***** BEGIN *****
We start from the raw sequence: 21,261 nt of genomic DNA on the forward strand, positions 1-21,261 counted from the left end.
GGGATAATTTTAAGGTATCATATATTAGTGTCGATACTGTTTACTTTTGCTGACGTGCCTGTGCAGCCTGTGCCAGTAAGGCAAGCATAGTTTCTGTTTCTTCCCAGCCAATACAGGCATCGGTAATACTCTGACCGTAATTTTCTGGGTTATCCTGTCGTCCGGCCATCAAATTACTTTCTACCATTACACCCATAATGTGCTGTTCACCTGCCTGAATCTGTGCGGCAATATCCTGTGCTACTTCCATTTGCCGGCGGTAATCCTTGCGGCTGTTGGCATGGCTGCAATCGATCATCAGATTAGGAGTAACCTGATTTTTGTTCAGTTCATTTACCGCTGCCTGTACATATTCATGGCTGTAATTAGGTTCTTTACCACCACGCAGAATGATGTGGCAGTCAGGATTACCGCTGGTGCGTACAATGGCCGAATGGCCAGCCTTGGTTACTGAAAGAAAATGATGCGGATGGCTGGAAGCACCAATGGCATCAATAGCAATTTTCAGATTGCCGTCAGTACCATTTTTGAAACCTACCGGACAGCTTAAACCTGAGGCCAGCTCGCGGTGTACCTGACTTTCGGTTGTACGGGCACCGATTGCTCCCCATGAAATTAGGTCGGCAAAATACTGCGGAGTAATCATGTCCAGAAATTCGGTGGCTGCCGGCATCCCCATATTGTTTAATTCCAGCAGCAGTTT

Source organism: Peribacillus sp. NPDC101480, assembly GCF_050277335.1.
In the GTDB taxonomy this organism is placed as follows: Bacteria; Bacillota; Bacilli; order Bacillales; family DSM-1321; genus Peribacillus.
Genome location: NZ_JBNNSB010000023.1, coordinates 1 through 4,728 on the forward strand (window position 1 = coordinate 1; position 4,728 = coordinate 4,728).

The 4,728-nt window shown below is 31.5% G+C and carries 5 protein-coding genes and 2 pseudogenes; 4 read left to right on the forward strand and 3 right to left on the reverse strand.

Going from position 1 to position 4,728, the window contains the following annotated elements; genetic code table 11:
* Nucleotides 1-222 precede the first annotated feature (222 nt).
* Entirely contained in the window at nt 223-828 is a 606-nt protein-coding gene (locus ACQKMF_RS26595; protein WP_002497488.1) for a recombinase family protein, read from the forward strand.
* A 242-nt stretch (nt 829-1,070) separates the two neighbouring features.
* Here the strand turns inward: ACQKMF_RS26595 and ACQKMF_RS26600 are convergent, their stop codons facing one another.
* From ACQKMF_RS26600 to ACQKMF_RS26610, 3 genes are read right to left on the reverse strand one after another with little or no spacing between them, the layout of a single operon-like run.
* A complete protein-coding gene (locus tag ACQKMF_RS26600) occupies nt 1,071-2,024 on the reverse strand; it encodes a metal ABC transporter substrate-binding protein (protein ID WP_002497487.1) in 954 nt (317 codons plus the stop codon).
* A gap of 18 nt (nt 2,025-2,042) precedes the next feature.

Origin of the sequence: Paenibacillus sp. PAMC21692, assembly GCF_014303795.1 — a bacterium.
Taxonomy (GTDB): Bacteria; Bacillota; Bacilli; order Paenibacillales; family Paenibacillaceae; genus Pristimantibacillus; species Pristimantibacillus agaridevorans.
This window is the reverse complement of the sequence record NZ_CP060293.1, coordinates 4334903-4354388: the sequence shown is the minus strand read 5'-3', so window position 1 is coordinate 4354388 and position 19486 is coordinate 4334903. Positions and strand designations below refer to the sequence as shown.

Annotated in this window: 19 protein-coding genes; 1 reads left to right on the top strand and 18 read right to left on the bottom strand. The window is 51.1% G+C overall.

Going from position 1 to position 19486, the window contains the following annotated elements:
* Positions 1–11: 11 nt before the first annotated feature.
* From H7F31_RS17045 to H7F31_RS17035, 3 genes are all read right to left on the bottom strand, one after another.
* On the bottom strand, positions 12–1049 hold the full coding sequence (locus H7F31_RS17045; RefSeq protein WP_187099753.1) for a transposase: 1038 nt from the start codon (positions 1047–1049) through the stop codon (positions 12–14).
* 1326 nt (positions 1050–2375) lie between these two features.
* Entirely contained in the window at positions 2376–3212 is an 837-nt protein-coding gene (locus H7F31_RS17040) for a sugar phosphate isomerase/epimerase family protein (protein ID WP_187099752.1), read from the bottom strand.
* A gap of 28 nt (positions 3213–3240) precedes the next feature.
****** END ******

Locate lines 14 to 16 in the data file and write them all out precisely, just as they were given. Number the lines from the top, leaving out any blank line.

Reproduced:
* A gap of 18 nt (nt 2,025-2,042) precedes the next feature.

Origin of the sequence: Paenibacillus sp. PAMC21692, assembly GCF_014303795.1 — a bacterium.
Taxonomy (GTDB): Bacteria; Bacillota; Bacilli; order Paenibacillales; family Paenibacillaceae; genus Pristimantibacillus; species Pristimantibacillus agaridevorans.